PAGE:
• Timely performance feedback
    • Appropriate probationary periods
      • Length of probationary period should be determined by the complexity of the job
      • Probationary periods are a great tool and supervisors should be trained on employee development during the probationary period

Performance Management

  • The task force provided the following comments:
    • Utah Performance Management (UPM) system is not used to its full capacity
    • UPM can be a great tool if it is used properly
    • UPM only tracks pass/fail or successful/unsuccessful ratings
    • Employees need a tiered performance review rating
    • UPM should be used to track and recommend merit pay increases
    • UPM should be used to identify high performers
    • UPM is viewed negatively because it is used as a disciplinary tool
    • Managers do not use UPM
    • Managers and supervisors need management training
    • Lack of good quality training
    • Employees and supervisors need training on the UPM system
    • UPM needs to be used as a reward system
    • Performance evaluations need to be tiered
    • Create an employee performance system through UPM and discipline/terminate based on performance
    • Some agencies do not use UPM
    • Some employees only meet with their supervisor one time per year to discuss performance, if at all
    • UPM is not intuitive, and a new system should be used
    • Improve UPM
    • Training on UPM, supervisory, and management skills should be mandatory
    • Human Resources should provide training support
  • Recommendations
    • Provide a robust, comprehensive, and ongoing training process for supervisors and managers to include:
      • Performance management
      • Probationary employee development
      • Supervisor and management training
      • Leadership training
      • Human Resource requirements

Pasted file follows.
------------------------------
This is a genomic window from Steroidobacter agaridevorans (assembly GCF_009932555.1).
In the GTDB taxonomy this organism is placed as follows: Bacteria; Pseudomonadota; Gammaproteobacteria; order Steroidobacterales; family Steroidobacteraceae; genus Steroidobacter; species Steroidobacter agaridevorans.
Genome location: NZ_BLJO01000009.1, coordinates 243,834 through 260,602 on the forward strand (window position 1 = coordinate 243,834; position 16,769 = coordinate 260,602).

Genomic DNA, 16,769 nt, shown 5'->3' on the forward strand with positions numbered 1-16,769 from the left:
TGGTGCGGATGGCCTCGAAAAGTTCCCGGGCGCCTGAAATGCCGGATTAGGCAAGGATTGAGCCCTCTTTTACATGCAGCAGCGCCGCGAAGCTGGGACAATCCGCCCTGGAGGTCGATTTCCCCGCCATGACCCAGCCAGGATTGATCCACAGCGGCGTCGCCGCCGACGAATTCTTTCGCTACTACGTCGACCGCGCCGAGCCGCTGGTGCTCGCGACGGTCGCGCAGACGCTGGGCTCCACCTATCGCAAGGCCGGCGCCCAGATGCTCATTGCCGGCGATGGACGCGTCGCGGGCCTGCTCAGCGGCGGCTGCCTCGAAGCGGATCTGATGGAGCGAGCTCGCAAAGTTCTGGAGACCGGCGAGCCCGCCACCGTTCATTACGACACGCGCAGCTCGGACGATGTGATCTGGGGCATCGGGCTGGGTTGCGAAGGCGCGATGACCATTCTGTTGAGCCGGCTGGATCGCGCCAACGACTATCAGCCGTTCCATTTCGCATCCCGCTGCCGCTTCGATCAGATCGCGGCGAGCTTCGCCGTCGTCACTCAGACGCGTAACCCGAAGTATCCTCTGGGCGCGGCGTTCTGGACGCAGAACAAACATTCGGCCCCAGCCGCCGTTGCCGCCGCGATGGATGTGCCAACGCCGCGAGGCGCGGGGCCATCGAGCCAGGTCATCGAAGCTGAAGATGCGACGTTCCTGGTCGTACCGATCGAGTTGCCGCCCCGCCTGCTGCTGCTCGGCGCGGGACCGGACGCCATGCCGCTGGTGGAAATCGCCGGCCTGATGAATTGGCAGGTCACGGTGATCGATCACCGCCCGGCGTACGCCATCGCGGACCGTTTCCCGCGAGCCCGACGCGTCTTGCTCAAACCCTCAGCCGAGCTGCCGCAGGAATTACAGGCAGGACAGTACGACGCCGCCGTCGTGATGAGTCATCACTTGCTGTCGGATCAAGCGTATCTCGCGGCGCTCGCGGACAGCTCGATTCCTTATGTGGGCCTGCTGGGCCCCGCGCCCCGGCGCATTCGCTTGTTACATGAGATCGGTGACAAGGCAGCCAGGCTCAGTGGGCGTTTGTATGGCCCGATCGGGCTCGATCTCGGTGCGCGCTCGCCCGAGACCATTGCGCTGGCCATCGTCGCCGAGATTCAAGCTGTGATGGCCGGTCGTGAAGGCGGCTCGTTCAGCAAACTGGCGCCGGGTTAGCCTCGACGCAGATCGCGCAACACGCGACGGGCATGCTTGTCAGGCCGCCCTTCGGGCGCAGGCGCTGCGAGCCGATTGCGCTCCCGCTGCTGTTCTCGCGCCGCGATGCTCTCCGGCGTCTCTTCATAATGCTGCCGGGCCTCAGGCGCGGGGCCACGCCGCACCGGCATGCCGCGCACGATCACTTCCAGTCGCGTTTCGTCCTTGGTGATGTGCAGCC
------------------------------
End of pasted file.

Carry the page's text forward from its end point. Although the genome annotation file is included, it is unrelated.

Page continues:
• Sensitivity training
    • Performance based pay increases should be directly tied to performance evaluations
    • Replace the current UPM system
      • Create an intuitive performance management system
      • Maintain employee/supervisor transparency
    • Provide periodic formal employee reviews
      • Discuss goals and future performance plans
    • Create a tiered rating system
      • 3-6 tiers
      • Measured performance
    • Expect maximum performance for the individual, division, and agency and management performance to obtain it
    • Provide timely and effective job/skills training
    • Encourage employees to manage their skills and expertise and to be engaged in their own careers
    • Encourage information individual/team feedback
    • Provide job opportunities, expectations, and opportunities for improvement
    • Promote taxpayer, employee, and management confidence
      • Create a positive cultural perception of state employees

Grievance Process and Corrective Action

  • The task force provided the following comments:
    • The process should put the employee on the pathway to success
    • Streamline the grievance process
    • The grievance process takes too long
  • Recommendation
    • Streamline the grievance process and empower employees in the proper use of performance management tools to address employee performance problems.